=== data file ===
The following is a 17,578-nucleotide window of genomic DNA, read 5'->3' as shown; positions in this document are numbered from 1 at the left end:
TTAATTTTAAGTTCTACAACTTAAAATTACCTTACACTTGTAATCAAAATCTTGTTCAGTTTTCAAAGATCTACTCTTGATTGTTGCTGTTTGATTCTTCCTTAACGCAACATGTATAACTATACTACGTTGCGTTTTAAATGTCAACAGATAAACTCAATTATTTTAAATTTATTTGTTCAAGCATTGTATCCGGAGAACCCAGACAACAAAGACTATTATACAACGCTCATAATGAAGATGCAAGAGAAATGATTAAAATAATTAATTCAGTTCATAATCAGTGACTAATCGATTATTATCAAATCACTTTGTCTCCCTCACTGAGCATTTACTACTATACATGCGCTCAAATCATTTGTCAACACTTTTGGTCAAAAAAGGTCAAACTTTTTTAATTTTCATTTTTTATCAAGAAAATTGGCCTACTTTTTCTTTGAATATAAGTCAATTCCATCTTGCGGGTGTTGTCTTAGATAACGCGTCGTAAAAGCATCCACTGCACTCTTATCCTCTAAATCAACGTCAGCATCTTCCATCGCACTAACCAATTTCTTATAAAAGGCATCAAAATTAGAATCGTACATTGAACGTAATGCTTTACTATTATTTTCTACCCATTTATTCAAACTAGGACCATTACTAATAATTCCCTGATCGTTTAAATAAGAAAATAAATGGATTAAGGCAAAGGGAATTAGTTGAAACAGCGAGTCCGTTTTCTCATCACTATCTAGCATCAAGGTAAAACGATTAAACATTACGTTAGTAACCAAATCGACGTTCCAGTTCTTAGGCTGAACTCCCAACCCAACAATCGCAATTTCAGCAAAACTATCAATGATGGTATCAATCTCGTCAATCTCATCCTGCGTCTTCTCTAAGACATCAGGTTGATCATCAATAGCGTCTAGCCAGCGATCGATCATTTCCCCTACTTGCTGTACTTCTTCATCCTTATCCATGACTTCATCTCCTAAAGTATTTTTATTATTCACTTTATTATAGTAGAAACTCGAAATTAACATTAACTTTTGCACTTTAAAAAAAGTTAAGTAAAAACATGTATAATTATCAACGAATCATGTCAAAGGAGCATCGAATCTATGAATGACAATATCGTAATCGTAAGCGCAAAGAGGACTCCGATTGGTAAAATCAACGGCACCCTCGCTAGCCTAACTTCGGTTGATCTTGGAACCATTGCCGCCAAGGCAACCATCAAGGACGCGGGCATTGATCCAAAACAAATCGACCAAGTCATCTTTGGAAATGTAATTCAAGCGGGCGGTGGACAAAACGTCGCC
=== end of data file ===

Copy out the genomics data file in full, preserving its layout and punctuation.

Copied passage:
The following is a 17,578-nucleotide window of genomic DNA, read 5'->3' as shown; positions in this document are numbered from 1 at the left end:
TTAATTTTAAGTTCTACAACTTAAAATTACCTTACACTTGTAATCAAAATCTTGTTCAGTTTTCAAAGATCTACTCTTGATTGTTGCTGTTTGATTCTTCCTTAACGCAACATGTATAACTATACTACGTTGCGTTTTAAATGTCAACAGATAAACTCAATTATTTTAAATTTATTTGTTCAAGCATTGTATCCGGAGAACCCAGACAACAAAGACTATTATACAACGCTCATAATGAAGATGCAAGAGAAATGATTAAAATAATTAATTCAGTTCATAATCAGTGACTAATCGATTATTATCAAATCACTTTGTCTCCCTCACTGAGCATTTACTACTATACATGCGCTCAAATCATTTGTCAACACTTTTGGTCAAAAAAGGTCAAACTTTTTTAATTTTCATTTTTTATCAAGAAAATTGGCCTACTTTTTCTTTGAATATAAGTCAATTCCATCTTGCGGGTGTTGTCTTAGATAACGCGTCGTAAAAGCATCCACTGCACTCTTATCCTCTAAATCAACGTCAGCATCTTCCATCGCACTAACCAATTTCTTATAAAAGGCATCAAAATTAGAATCGTACATTGAACGTAATGCTTTACTATTATTTTCTACCCATTTATTCAAACTAGGACCATTACTAATAATTCCCTGATCGTTTAAATAAGAAAATAAATGGATTAAGGCAAAGGGAATTAGTTGAAACAGCGAGTCCGTTTTCTCATCACTATCTAGCATCAAGGTAAAACGATTAAACATTACGTTAGTAACCAAATCGACGTTCCAGTTCTTAGGCTGAACTCCCAACCCAACAATCGCAATTTCAGCAAAACTATCAATGATGGTATCAATCTCGTCAATCTCATCCTGCGTCTTCTCTAAGACATCAGGTTGATCATCAATAGCGTCTAGCCAGCGATCGATCATTTCCCCTACTTGCTGTACTTCTTCATCCTTATCCATGACTTCATCTCCTAAAGTATTTTTATTATTCACTTTATTATAGTAGAAACTCGAAATTAACATTAACTTTTGCACTTTAAAAAAAGTTAAGTAAAAACATGTATAATTATCAACGAATCATGTCAAAGGAGCATCGAATCTATGAATGACAATATCGTAATCGTAAGCGCAAAGAGGACTCCGATTGGTAAAATCAACGGCACCCTCGCTAGCCTAACTTCGGTTGATCTTGGAACCATTGCCGCCAAGGCAACCATCAAGGACGCGGGCATTGATCCAAAACAAATCGACCAAGTCATCTTTGGAAATGTAATTCAAGCGGGCGGTGGACAAAACGTCGCC